* Swissie nurses hefty losses on intervention fears
* Euro seen under mounting pressure as Italy vote looms
* Greeks scrambling to pick new PM to implement bail out
* EUR/USD spot resilient, but risk reversals suggest deep anxiety
* Italy bond auction on Nov. 14 eyed
By Antoni Slodkowski
TOKYO, Nov 8 (Reuters) - The threat of more intervention by Swiss authorities kept the franc under pressure on Tuesday, while the euro struggled to gain traction against the dollar as Italian bond yields soared to 14-year highs and as Greece scrambled to pick a new premier.
The Swiss franc extended hefty losses sustained on Monday after the country’s central bank officials stepped up their warning of more action to curb the currency if needed. The SNB capped the franc at 1.20 francs per euro in September and vowed to defend that level with all means necessary.
Even the shaky euro extended gains by 0.3 percent to 1.2427 francs after making its biggest one-day jump in two months on Monday.
The dollar climbed above 0.9042 francs for the first time in almost three weeks.
“The SNB has done a pretty good job so far, pressuring the franc with verbal warnings only. The peg is at 1.20 francs, but their ultimate goal may be 1.25, and we are still some distance away from that,” said Teppei Ino, currency strategist at the Bank of Tokyo-Mitsubishi UFJ, adding that further warnings were likely.
The SNB remarks came after the Swiss franc started creeping back up amid further deepening of the debt crisis in the euro zone, with Italian bond yields hitting 14-year highs and approaching levels seen as unsustainable. .
Despite the anxiety surrounding one of the world’s biggest sovereign bond markets the euro was resilient at $1.3758 , down slightly from $1.3773 late in New York.
It dipped to $1.3682 on Monday, staying within the $1.3608-$1.3868 range of the past week.
The resilience of the pair has been a talking point among traders who are puzzled that it has not suffered a bigger fall on the jump in Italy’s borrowing costs.
One explanation is that euro bears are still cautious about taking aggressive short positions after being badly burnt in late October when the euro briefly surged above $1.4200.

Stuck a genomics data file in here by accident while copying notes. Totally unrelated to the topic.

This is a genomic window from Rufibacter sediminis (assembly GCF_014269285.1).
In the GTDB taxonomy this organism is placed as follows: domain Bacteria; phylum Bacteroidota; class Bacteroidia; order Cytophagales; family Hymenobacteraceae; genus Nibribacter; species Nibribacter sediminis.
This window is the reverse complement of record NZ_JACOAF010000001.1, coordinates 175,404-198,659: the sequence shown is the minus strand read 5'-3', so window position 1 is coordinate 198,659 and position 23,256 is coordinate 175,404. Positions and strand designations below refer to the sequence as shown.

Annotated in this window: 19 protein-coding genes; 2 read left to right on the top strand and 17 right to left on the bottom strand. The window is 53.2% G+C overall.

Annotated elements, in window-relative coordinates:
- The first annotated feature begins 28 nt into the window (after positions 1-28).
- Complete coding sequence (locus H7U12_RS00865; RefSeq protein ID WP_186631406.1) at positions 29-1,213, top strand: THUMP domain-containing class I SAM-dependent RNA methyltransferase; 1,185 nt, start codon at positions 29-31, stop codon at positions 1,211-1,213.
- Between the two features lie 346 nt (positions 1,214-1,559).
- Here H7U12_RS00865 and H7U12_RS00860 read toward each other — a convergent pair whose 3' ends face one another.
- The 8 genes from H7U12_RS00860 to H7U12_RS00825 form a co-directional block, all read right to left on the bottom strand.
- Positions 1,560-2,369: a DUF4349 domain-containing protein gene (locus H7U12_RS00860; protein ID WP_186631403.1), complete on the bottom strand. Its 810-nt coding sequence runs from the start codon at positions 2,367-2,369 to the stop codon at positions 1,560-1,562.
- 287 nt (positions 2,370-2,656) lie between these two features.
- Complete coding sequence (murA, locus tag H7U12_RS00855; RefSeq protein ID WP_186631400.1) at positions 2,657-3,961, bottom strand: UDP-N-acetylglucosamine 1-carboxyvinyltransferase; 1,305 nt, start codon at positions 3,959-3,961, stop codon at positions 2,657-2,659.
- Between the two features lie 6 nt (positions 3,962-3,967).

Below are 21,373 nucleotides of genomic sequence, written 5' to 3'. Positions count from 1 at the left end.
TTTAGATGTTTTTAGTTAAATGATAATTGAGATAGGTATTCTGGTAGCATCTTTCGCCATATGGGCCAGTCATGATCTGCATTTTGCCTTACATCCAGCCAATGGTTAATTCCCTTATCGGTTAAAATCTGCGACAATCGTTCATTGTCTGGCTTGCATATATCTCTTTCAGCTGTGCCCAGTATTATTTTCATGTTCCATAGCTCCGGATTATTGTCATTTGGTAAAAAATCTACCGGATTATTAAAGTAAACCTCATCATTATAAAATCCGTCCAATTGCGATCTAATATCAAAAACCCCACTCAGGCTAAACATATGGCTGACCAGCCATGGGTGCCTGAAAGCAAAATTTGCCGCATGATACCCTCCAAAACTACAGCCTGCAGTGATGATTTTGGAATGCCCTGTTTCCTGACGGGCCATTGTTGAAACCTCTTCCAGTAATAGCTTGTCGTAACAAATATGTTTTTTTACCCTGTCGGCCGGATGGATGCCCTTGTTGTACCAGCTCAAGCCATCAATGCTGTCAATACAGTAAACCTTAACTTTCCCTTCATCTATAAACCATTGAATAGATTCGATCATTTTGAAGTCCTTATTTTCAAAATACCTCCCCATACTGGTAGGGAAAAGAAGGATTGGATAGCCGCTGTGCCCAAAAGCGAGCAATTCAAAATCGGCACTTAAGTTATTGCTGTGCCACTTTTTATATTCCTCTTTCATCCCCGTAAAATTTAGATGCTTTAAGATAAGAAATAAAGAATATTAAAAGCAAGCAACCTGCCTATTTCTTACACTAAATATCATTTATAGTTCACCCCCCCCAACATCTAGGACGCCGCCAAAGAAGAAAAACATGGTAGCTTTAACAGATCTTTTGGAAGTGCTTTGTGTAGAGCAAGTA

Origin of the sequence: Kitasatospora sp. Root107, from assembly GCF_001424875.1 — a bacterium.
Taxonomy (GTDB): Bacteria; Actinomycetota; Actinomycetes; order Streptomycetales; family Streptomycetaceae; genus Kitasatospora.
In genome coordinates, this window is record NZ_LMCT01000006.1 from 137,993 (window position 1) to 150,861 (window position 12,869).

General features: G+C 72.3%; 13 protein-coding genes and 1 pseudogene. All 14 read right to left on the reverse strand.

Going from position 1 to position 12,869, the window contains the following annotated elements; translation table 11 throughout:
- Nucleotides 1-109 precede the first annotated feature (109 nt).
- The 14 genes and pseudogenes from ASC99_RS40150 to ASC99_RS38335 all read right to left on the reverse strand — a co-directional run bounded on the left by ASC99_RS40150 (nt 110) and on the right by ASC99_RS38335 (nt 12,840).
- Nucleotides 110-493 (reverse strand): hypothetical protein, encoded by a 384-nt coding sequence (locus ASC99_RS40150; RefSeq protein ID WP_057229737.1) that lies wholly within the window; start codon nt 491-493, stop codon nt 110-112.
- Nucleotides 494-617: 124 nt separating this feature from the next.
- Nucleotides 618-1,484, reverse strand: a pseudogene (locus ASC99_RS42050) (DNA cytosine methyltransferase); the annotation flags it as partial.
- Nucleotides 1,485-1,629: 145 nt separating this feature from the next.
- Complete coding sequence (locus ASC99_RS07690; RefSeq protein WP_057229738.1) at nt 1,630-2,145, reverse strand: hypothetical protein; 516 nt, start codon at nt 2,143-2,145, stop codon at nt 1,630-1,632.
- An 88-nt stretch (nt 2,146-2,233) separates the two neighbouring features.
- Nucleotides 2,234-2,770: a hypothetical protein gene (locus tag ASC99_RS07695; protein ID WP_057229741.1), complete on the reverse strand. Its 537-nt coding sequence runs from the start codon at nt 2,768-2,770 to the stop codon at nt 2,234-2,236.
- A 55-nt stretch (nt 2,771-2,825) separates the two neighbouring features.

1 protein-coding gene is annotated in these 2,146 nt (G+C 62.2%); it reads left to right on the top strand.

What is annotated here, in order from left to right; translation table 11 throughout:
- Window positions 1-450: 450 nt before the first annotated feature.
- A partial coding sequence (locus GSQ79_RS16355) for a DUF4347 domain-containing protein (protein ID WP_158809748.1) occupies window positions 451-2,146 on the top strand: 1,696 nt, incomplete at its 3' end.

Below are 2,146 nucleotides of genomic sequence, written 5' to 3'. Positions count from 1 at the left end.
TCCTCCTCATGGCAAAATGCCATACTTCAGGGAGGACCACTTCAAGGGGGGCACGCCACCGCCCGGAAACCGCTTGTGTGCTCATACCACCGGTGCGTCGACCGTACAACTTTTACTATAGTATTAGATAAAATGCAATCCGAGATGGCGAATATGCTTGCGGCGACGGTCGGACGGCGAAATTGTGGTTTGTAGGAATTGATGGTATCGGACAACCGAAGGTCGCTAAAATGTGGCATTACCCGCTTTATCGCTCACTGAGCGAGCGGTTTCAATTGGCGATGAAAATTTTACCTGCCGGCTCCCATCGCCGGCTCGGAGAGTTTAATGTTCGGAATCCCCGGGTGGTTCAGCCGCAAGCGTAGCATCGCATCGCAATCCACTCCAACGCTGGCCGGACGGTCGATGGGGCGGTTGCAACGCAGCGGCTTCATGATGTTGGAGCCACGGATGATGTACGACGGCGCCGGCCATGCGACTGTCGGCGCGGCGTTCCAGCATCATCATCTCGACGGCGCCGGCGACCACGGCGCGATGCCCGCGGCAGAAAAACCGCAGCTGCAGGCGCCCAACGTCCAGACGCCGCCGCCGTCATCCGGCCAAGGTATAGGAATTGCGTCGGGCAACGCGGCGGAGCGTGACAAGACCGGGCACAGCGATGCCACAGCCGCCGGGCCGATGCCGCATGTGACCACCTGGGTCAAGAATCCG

Some traders fear the euro could test the upside of the $1.3880-1.3670 upwardly sloping channel formed this month, especially as the market remains somewhat short.
If such a corrective rally was to gain steam, the euro could target resistance at $1.3930 — the 50 percent retracement of the $1.4248-$1.3608 slide, they said.
Still, the long term outlook for the euro remains brittle.
Italy’s parliament gears up to vote on Tuesday and Silvio Berlusconi’s government could fall, an event that may be welcomed by markets.
“The threat to the FX market, obviously, is that a country with nominal GDP growth of just 1.8 percent at the last count and debt totalling 120 percent GDP, cannot sustain 6.5 percent yields for long,” said Kit Juckes, strategist at Societe Generale.
In addition, Greece’s outgoing prime minister and opposition leader rushed to put in place a national unity government for just long enough to save their country from imminent default by implementing a new bailout programme.
“The euro is watching to see who will head the new Greek government, how the Italian budget vote will go, and whether it will lead to a change in the government. But the pressure is building, even if it is visible only in the bond market,” said Juckes.
This view was underscored by persistent hedging against downside risks in option markets, with 25-delta 1-month risk reversals at 4.3/3.3 favouring euro puts, not far from extreme levels of 4.45 hit in September when the euro began its slide and well above peaks seen in 2008 and 2010.
Market players added that Rome’s auction of of fixed rate bonds on Nov. 14 was also in focus as a possible trigger for a euro sell-off if it led to even higher borrowing costs.
The dollar index has been hemmed in a range of 76.574-77.676 and last stood at 77.000. Against the yen, the dollar was also barely changed hovering at 78.04 yen .
The Australian dollar also showed resilience, shedding just 0.3 percent to $1.0355 against $1.0372 in New York.